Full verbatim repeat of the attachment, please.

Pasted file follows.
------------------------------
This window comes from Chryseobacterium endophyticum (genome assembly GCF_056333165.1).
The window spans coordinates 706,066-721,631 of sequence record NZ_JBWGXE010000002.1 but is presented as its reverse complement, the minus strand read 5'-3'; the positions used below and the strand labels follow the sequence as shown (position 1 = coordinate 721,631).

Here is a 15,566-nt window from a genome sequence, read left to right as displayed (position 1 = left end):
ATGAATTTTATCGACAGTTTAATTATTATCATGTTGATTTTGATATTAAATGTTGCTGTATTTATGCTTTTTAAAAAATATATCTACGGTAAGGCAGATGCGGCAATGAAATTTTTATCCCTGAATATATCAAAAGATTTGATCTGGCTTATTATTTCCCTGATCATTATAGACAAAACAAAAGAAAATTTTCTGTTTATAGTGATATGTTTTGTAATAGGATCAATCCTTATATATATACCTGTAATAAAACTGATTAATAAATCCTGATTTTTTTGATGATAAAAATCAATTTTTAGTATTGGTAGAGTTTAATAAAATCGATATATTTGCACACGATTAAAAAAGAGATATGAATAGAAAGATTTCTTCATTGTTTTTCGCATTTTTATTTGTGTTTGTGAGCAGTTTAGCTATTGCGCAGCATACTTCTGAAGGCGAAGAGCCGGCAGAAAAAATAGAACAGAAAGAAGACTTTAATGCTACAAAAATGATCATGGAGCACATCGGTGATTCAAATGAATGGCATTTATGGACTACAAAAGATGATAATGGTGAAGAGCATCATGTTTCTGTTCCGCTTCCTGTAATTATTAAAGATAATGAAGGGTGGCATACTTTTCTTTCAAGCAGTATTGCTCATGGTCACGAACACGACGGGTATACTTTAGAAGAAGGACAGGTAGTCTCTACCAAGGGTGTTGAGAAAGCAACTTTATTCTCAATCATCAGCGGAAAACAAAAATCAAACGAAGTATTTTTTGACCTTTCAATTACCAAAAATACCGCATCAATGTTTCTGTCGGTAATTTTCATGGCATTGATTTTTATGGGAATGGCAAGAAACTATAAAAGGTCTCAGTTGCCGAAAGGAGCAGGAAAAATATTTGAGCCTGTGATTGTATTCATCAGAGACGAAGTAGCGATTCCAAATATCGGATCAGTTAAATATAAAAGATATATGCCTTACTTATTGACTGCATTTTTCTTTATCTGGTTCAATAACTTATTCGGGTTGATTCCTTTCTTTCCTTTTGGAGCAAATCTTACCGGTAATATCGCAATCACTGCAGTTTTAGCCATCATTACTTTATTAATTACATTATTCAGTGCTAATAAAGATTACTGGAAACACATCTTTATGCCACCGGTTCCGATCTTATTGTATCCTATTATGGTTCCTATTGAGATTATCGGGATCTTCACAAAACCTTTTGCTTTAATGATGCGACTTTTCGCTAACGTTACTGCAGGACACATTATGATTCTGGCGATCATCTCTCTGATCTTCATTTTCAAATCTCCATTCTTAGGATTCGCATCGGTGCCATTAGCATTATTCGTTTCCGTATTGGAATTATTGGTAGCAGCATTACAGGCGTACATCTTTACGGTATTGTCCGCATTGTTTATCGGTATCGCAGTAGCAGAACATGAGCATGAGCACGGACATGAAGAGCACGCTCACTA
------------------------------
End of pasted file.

This window comes from Chryseobacterium endophyticum (genome assembly GCF_056333165.1).
The window spans coordinates 706,066-721,631 of sequence record NZ_JBWGXE010000002.1 but is presented as its reverse complement, the minus strand read 5'-3'; the positions used below and the strand labels follow the sequence as shown (position 1 = coordinate 721,631).

Here is a 15,566-nt window from a genome sequence, read left to right as displayed (position 1 = left end):
ATGAATTTTATCGACAGTTTAATTATTATCATGTTGATTTTGATATTAAATGTTGCTGTATTTATGCTTTTTAAAAAATATATCTACGGTAAGGCAGATGCGGCAATGAAATTTTTATCCCTGAATATATCAAAAGATTTGATCTGGCTTATTATTTCCCTGATCATTATAGACAAAACAAAAGAAAATTTTCTGTTTATAGTGATATGTTTTGTAATAGGATCAATCCTTATATATATACCTGTAATAAAACTGATTAATAAATCCTGATTTTTTTGATGATAAAAATCAATTTTTAGTATTGGTAGAGTTTAATAAAATCGATATATTTGCACACGATTAAAAAAGAGATATGAATAGAAAGATTTCTTCATTGTTTTTCGCATTTTTATTTGTGTTTGTGAGCAGTTTAGCTATTGCGCAGCATACTTCTGAAGGCGAAGAGCCGGCAGAAAAAATAGAACAGAAAGAAGACTTTAATGCTACAAAAATGATCATGGAGCACATCGGTGATTCAAATGAATGGCATTTATGGACTACAAAAGATGATAATGGTGAAGAGCATCATGTTTCTGTTCCGCTTCCTGTAATTATTAAAGATAATGAAGGGTGGCATACTTTTCTTTCAAGCAGTATTGCTCATGGTCACGAACACGACGGGTATACTTTAGAAGAAGGACAGGTAGTCTCTACCAAGGGTGTTGAGAAAGCAACTTTATTCTCAATCATCAGCGGAAAACAAAAATCAAACGAAGTATTTTTTGACCTTTCAATTACCAAAAATACCGCATCAATGTTTCTGTCGGTAATTTTCATGGCATTGATTTTTATGGGAATGGCAAGAAACTATAAAAGGTCTCAGTTGCCGAAAGGAGCAGGAAAAATATTTGAGCCTGTGATTGTATTCATCAGAGACGAAGTAGCGATTCCAAATATCGGATCAGTTAAATATAAAAGATATATGCCTTACTTATTGACTGCATTTTTCTTTATCTGGTTCAATAACTTATTCGGGTTGATTCCTTTCTTTCCTTTTGGAGCAAATCTTACCGGTAATATCGCAATCACTGCAGTTTTAGCCATCATTACTTTATTAATTACATTATTCAGTGCTAATAAAGATTACTGGAAACACATCTTTATGCCACCGGTTCCGATCTTATTGTATCCTATTATGGTTCCTATTGAGATTATCGGGATCTTCACAAAACCTTTTGCTTTAATGATGCGACTTTTCGCTAACGTTACTGCAGGACACATTATGATTCTGGCGATCATCTCTCTGATCTTCATTTTCAAATCTCCATTCTTAGGATTCGCATCGGTGCCATTAGCATTATTCGTTTCCGTATTGGAATTATTGGTAGCAGCATTACAGGCGTACATCTTTACGGTATTGTCCGCATTGTTTATCGGTATCGCAGTAGCAGAACATGAGCATGAGCACGGACATGAAGAGCACGCTCACTA